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Gel breakers

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When an aqueous gel is contacted under appropriate conditions, chemical breakers can degrade the gel back to a low-viscosity and watery solution. This article briefly describes the use of gel breakers and the types of gel breakers used in the industry.

Use of gel breakers

Two possible reasons to use a breaker after a conformance-improvement gel treatment are:

  1. To remove gel from the wellbore or perforations
  2. To undo a gel treatment in the near-wellbore region if it was determined after its placement that the emplaced gel was not beneficial

Problems in using chemical breakers for gels in fractured reservoir

There are several reasons why a chemical breaker cannot be used to successfully and fully degrade a gel that has been placed deeply in either a matrix-rock or a fractured reservoir. First, successfully delivering the chemically reactive gel-breaker solution deeply in an oil reservoir is a daunting task. Second, and more fundamentally problematic, even if a chemical breaker solution could be 100% effective in the reservoir during its entire gel-breaking life, once injected into the reservoir, the gel-breaker solution would tend to wormhole through the emplaced gel. Thus, the chemical breaker would only be able to regain a small fraction of the pregel-treatment fluid-flow capacity within the gel-treated reservoir volume.

Types of gel breakers

Strong acid solution

Many biopolymer gels and freshly placed inorganic gels can be chemically broken and reversed by contacting them with a strong acid solution. However, acids are usually ineffective at chemically breaking down metal-crosslinked synthetic-organic-polymer gels, such as metal-crosslinked acrylamide-polymer gels. Acrylamide-polymer gels can be chemically degraded back to a watery solution by contacting them with a free-radical chemical breaker, such as hydrogen peroxide, sodium hypochlorite of bleach, and ammonium peroxide. Free radicals chemically degrade polymer gels by a polymer backbone scission mechanism.

Hydrogen peroxide

Hydrogen peroxide is, in many instances, the most chemically powerful of the gel chemical breakers commercially available. However, its decomposition is catalyzed by tubular rust and many other oilfield substances, such that the injected hydrogen peroxide can be rendered essentially spent before it can be delivered to the downhole gel. The use of hydrogen peroxide may be favored when plastic-coated well tubulars have been used. Hydrogen peroxide is an extremely reactive chemical. It is advised to not inject concentrations exceeding 10% hydrogen peroxide; however, a concentration of less than 5% is ill advised, because ineffectively low concentration of hydrogen peroxide will often result downhole. Hydrogen peroxide decomposes to water and free oxygen during the gel-degradation process. The creation of oxygen in the wellbore and/or the reservoir after the hydrogen peroxide is injected raises safety issues that need to be addressed as part of the hydrogen peroxide selection process.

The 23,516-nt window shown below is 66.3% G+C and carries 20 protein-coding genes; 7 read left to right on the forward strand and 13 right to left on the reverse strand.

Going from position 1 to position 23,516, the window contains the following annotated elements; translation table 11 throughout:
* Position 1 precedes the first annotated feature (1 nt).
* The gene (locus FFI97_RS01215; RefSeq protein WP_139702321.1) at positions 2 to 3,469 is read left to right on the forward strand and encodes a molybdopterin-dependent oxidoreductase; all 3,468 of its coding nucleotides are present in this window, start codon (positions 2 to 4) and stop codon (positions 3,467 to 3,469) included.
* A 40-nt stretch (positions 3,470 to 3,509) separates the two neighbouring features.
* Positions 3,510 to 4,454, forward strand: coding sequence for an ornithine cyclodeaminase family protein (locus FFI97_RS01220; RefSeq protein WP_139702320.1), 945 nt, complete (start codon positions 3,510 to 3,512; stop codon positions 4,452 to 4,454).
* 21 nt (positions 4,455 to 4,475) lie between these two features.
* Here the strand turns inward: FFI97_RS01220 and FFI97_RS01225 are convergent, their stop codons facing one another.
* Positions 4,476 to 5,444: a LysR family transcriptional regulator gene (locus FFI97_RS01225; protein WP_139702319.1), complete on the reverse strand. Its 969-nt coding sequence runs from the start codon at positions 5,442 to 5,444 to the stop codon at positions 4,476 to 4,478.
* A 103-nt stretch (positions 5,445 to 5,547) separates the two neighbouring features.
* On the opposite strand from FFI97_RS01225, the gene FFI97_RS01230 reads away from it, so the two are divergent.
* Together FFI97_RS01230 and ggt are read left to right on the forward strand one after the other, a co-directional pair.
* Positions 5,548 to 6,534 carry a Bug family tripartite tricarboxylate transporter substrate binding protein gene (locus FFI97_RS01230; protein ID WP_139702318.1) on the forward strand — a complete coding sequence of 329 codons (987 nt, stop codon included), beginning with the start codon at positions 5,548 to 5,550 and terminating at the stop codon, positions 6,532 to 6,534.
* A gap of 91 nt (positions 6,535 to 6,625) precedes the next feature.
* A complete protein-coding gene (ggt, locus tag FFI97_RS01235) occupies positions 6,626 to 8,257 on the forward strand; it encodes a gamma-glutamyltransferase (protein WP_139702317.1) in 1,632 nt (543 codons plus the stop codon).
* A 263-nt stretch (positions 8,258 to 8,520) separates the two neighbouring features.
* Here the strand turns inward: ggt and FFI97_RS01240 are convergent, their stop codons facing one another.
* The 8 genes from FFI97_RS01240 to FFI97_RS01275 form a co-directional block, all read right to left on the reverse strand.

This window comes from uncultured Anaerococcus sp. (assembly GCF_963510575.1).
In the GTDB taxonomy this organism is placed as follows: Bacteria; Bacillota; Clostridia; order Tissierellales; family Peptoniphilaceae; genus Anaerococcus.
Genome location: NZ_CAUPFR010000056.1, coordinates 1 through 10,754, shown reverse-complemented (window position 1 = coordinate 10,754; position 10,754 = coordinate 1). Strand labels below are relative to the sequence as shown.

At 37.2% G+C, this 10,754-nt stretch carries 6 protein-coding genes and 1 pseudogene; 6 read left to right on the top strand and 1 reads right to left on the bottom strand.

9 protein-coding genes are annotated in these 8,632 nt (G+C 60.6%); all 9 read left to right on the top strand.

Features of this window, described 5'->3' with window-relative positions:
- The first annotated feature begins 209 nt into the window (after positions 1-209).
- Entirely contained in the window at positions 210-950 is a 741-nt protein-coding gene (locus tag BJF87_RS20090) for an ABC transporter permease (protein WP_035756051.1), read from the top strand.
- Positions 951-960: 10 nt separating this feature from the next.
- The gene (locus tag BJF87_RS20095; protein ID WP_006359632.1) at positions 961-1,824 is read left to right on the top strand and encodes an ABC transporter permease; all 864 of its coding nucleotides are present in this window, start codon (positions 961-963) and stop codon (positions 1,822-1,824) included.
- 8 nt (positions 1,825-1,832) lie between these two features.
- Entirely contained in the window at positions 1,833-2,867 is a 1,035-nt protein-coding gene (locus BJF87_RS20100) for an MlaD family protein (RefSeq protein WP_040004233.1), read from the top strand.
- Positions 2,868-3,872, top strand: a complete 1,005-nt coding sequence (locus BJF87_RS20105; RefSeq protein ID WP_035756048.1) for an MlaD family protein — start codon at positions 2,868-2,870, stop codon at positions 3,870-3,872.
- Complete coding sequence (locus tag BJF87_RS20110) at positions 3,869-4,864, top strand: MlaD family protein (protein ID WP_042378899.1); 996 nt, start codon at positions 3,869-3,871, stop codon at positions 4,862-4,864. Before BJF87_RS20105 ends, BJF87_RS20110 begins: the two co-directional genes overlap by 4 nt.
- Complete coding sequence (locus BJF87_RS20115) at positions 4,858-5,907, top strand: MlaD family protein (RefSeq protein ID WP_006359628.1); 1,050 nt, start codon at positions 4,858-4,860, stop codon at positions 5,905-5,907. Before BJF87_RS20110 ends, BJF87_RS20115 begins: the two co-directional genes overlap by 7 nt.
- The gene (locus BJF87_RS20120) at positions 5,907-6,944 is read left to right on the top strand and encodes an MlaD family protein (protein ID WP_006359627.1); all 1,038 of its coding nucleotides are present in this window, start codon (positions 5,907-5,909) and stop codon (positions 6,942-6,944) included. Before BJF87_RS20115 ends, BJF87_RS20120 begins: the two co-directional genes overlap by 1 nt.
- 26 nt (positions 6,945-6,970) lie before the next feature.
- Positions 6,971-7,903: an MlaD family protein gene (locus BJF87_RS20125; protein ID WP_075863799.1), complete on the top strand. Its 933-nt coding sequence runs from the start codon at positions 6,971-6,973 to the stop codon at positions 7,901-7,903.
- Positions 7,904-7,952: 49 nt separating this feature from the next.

Bleach (containing sodium hypochlorite) is probably the most widely used material to chemically breakdown acrylamide-polymer gels. It is more chemically robust downhole than hydrogen peroxide. A note of caution: when hydrogen peroxide or bleach is used to break gels crosslinked with a chromium (III)-containing crosslinking agent, some of the chromium (III) will be converted, at least temporarily, to chromium (VI). Because any Cr (VI) that might be formed in the chemically reducing reservoir environment is rapidly converted back to relatively nontoxic Cr (III), field experience has shown that this is often only a theoretical concern. Most oil reservoirs are characterized as having a chemically reducing environment. It should be noted that certain types of metal-crosslinked polymer gels, under certain conditions, can be degelled when contacted with an aqueous solution containing a high concentration of either a caustic chemical (e.g., sodium hydroxide) or a strong ligand (e.g., oxalate).

Delayed gel

If an effective delayed and single-fluid reversible-gel technology, especially a reversible-polymer-gel technology, were to be developed in which the gel chemical breaker or gel-breaking mechanism were chemically built directly into the gel structure itself, there would be numerous oilfield applications for such reversible gels. The delayed gel reversal/degelation time would need to be controllable.

Water-soluble chemical breaker

If a water-soluble chemical breaker (breaker not built into the gel structure itself) were incorporated into an aqueous gel formula and the gel were placed downhole under a differential pressure (as usually is the case), then as the chemical breaker begins to break down the gel, the differential pressure would begin to squeeze water, including the dissolved breaker, out of the gel. Unfortunately, increasing breaker concentration is required as the concentration of the polymer increases in the gel. When a water-soluble breaker is being squeezed out of the partially broken gel, the opposite trend is occurring. Thus, the use of water-soluble chemical breakers incorporated into a single-fluid aqueous gel under differential pressure always results in an incomplete gel break and always leaves a significant gel residue. To date, the addition of a water-soluble chemical breaker into a single-fluid aqueous gel formula has not proven effective in fully degrading a gel when the gel is broken under differential pressure.

Noteworthy papers in OnePetro

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See also


Placement of conformance improvement gels

Types of gels used for conformance improvement